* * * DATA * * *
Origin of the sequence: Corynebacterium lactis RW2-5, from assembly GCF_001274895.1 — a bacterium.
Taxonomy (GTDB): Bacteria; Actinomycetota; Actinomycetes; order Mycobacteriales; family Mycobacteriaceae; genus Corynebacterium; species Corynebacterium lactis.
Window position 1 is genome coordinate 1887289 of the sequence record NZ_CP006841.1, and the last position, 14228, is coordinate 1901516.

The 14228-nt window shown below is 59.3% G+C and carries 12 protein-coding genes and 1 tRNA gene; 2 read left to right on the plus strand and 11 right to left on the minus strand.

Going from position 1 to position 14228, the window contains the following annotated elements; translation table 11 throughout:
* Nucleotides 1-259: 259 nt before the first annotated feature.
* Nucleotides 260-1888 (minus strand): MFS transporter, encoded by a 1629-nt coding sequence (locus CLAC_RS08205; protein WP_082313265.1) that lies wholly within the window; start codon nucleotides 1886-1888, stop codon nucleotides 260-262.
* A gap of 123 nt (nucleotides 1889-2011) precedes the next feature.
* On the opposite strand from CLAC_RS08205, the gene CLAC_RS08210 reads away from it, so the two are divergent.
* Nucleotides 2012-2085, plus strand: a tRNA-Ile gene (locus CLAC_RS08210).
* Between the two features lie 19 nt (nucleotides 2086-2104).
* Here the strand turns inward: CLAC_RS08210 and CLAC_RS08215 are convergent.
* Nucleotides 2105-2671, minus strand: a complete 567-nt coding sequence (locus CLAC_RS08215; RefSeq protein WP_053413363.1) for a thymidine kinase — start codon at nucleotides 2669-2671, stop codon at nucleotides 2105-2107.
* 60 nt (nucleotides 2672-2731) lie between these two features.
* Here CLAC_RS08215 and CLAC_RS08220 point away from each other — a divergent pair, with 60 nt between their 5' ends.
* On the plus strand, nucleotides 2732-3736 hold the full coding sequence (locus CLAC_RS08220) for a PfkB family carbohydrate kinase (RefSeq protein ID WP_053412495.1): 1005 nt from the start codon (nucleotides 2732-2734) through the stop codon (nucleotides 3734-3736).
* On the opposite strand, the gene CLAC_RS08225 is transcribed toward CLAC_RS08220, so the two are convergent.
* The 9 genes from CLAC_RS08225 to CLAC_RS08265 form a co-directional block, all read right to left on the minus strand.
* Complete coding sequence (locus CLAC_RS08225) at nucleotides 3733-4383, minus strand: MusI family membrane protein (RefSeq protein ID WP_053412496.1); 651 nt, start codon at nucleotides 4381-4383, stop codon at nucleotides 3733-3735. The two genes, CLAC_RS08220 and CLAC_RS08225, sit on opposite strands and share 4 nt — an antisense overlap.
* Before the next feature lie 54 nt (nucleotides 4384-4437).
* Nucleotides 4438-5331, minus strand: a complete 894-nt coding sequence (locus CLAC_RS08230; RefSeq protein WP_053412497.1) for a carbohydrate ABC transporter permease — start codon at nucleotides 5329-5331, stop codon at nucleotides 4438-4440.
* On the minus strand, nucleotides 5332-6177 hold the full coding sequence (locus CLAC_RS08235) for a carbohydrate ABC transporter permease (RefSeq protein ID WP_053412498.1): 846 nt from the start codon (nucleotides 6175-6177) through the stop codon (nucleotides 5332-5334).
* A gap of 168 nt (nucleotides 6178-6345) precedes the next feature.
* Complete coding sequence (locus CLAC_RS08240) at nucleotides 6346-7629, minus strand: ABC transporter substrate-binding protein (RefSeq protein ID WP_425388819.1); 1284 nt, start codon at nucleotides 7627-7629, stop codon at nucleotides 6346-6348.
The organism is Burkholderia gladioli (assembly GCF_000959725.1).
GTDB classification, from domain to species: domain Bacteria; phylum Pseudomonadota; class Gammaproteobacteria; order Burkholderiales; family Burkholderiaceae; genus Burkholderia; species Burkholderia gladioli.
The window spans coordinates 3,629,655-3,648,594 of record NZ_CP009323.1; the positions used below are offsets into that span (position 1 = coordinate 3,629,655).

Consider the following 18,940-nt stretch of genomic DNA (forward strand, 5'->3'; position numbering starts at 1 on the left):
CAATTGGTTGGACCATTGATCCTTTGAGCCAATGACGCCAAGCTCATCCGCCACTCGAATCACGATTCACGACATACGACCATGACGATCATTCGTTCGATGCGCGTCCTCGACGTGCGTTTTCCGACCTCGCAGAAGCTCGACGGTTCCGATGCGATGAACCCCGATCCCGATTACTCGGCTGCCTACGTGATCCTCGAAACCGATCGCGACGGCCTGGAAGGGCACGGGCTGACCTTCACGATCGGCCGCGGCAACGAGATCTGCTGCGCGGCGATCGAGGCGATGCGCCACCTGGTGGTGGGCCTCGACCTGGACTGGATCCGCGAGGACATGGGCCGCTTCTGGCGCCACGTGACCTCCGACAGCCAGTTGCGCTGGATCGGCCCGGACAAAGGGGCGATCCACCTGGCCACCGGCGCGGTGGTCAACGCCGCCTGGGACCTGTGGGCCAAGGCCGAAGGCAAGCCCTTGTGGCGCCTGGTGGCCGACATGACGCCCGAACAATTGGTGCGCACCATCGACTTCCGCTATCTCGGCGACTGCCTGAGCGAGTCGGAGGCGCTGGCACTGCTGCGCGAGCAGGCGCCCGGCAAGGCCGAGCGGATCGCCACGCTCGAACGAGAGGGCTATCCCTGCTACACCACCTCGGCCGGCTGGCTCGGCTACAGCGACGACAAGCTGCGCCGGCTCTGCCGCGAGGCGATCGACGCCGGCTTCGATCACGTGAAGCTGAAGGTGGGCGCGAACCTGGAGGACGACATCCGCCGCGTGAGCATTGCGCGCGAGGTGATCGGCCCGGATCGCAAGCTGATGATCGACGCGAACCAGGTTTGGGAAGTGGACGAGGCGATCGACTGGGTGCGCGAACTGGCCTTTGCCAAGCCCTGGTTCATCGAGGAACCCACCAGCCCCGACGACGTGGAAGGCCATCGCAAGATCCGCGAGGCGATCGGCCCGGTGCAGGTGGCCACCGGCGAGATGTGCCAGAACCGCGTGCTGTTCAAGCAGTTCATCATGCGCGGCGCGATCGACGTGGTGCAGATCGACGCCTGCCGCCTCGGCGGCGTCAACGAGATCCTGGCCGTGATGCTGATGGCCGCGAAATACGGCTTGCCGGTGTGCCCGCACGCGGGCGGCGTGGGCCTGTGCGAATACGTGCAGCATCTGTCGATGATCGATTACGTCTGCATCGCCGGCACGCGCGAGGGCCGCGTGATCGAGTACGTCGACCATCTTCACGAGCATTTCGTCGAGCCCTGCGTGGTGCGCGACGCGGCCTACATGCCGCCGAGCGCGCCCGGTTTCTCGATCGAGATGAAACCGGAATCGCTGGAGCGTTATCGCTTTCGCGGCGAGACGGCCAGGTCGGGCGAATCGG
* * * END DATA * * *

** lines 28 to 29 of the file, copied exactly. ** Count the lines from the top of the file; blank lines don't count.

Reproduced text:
Consider the following 18,940-nt stretch of genomic DNA (forward strand, 5'->3'; position numbering starts at 1 on the left):
CAATTGGTTGGACCATTGATCCTTTGAGCCAATGACGCCAAGCTCATCCGCCACTCGAATCACGATTCACGACATACGACCATGACGATCATTCGTTCGATGCGCGTCCTCGACGTGCGTTTTCCGACCTCGCAGAAGCTCGACGGTTCCGATGCGATGAACCCCGATCCCGATTACTCGGCTGCCTACGTGATCCTCGAAACCGATCGCGACGGCCTGGAAGGGCACGGGCTGACCTTCACGATCGGCCGCGGCAACGAGATCTGCTGCGCGGCGATCGAGGCGATGCGCCACCTGGTGGTGGGCCTCGACCTGGACTGGATCCGCGAGGACATGGGCCGCTTCTGGCGCCACGTGACCTCCGACAGCCAGTTGCGCTGGATCGGCCCGGACAAAGGGGCGATCCACCTGGCCACCGGCGCGGTGGTCAACGCCGCCTGGGACCTGTGGGCCAAGGCCGAAGGCAAGCCCTTGTGGCGCCTGGTGGCCGACATGACGCCCGAACAATTGGTGCGCACCATCGACTTCCGCTATCTCGGCGACTGCCTGAGCGAGTCGGAGGCGCTGGCACTGCTGCGCGAGCAGGCGCCCGGCAAGGCCGAGCGGATCGCCACGCTCGAACGAGAGGGCTATCCCTGCTACACCACCTCGGCCGGCTGGCTCGGCTACAGCGACGACAAGCTGCGCCGGCTCTGCCGCGAGGCGATCGACGCCGGCTTCGATCACGTGAAGCTGAAGGTGGGCGCGAACCTGGAGGACGACATCCGCCGCGTGAGCATTGCGCGCGAGGTGATCGGCCCGGATCGCAAGCTGATGATCGACGCGAACCAGGTTTGGGAAGTGGACGAGGCGATCGACTGGGTGCGCGAACTGGCCTTTGCCAAGCCCTGGTTCATCGAGGAACCCACCAGCCCCGACGACGTGGAAGGCCATCGCAAGATCCGCGAGGCGATCGGCCCGGTGCAGGTGGCCACCGGCGAGATGTGCCAGAACCGCGTGCTGTTCAAGCAGTTCATCATGCGCGGCGCGATCGACGTGGTGCAGATCGACGCCTGCCGCCTCGGCGGCGTCAACGAGATCCTGGCCGTGATGCTGATGGCCGCGAAATACGGCTTGCCGGTGTGCCCGCACGCGGGCGGCGTGGGCCTGTGCGAATACGTGCAGCATCTGTCGATGATCGATTACGTCTGCATCGCCGGCACGCGCGAGGGCCGCGTGATCGAGTACGTCGACCATCTTCACGAGCATTTCGTCGAGCCCTGCGTGGTGCGCGACGCGGCCTACATGCCGCCGAGCGCGCCCGGTTTCTCGATCGAGATGAAACCGGAATCGCTGGAGCGTTATCGCTTTCGCGGCGAGACGGCCAGGTCGGGCGAATCGG